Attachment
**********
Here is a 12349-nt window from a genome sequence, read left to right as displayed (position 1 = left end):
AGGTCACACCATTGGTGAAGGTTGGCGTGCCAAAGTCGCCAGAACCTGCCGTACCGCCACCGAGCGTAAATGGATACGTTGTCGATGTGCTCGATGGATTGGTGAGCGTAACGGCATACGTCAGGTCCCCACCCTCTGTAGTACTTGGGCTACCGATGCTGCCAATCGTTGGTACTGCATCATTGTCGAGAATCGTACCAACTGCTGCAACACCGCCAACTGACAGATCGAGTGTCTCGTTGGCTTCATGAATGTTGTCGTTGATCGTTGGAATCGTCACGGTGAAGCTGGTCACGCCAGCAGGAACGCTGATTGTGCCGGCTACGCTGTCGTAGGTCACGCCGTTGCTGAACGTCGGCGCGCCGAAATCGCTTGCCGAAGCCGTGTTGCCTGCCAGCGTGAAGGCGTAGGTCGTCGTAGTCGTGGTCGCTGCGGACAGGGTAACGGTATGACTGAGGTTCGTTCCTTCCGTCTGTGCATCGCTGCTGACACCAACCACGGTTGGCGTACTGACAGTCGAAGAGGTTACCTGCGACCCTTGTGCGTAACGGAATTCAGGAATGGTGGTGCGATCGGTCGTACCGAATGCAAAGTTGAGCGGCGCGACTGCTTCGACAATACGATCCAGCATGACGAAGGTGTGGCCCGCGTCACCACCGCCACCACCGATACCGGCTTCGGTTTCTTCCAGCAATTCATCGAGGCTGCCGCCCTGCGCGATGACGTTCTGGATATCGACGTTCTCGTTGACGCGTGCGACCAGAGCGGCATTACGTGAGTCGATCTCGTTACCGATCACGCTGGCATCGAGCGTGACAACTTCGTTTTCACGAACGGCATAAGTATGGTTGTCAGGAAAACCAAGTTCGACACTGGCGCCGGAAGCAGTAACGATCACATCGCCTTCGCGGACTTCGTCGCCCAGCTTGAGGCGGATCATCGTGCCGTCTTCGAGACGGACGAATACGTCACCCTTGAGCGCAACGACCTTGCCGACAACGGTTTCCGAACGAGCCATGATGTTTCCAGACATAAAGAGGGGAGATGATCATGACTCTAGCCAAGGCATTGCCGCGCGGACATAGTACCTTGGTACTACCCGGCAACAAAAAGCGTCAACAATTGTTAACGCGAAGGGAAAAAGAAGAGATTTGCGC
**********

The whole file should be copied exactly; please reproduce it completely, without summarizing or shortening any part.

Here is a 12349-nt window from a genome sequence, read left to right as displayed (position 1 = left end):
AGGTCACACCATTGGTGAAGGTTGGCGTGCCAAAGTCGCCAGAACCTGCCGTACCGCCACCGAGCGTAAATGGATACGTTGTCGATGTGCTCGATGGATTGGTGAGCGTAACGGCATACGTCAGGTCCCCACCCTCTGTAGTACTTGGGCTACCGATGCTGCCAATCGTTGGTACTGCATCATTGTCGAGAATCGTACCAACTGCTGCAACACCGCCAACTGACAGATCGAGTGTCTCGTTGGCTTCATGAATGTTGTCGTTGATCGTTGGAATCGTCACGGTGAAGCTGGTCACGCCAGCAGGAACGCTGATTGTGCCGGCTACGCTGTCGTAGGTCACGCCGTTGCTGAACGTCGGCGCGCCGAAATCGCTTGCCGAAGCCGTGTTGCCTGCCAGCGTGAAGGCGTAGGTCGTCGTAGTCGTGGTCGCTGCGGACAGGGTAACGGTATGACTGAGGTTCGTTCCTTCCGTCTGTGCATCGCTGCTGACACCAACCACGGTTGGCGTACTGACAGTCGAAGAGGTTACCTGCGACCCTTGTGCGTAACGGAATTCAGGAATGGTGGTGCGATCGGTCGTACCGAATGCAAAGTTGAGCGGCGCGACTGCTTCGACAATACGATCCAGCATGACGAAGGTGTGGCCCGCGTCACCACCGCCACCACCGATACCGGCTTCGGTTTCTTCCAGCAATTCATCGAGGCTGCCGCCCTGCGCGATGACGTTCTGGATATCGACGTTCTCGTTGACGCGTGCGACCAGAGCGGCATTACGTGAGTCGATCTCGTTACCGATCACGCTGGCATCGAGCGTGACAACTTCGTTTTCACGAACGGCATAAGTATGGTTGTCAGGAAAACCAAGTTCGACACTGGCGCCGGAAGCAGTAACGATCACATCGCCTTCGCGGACTTCGTCGCCCAGCTTGAGGCGGATCATCGTGCCGTCTTCGAGACGGACGAATACGTCACCCTTGAGCGCAACGACCTTGCCGACAACGGTTTCCGAACGAGCCATGATGTTTCCAGACATAAAGAGGGGAGATGATCATGACTCTAGCCAAGGCATTGCCGCGCGGACATAGTACCTTGGTACTACCCGGCAACAAAAAGCGTCAACAATTGTTAACGCGAAGGGAAAAAGAAGAGATTTGCGC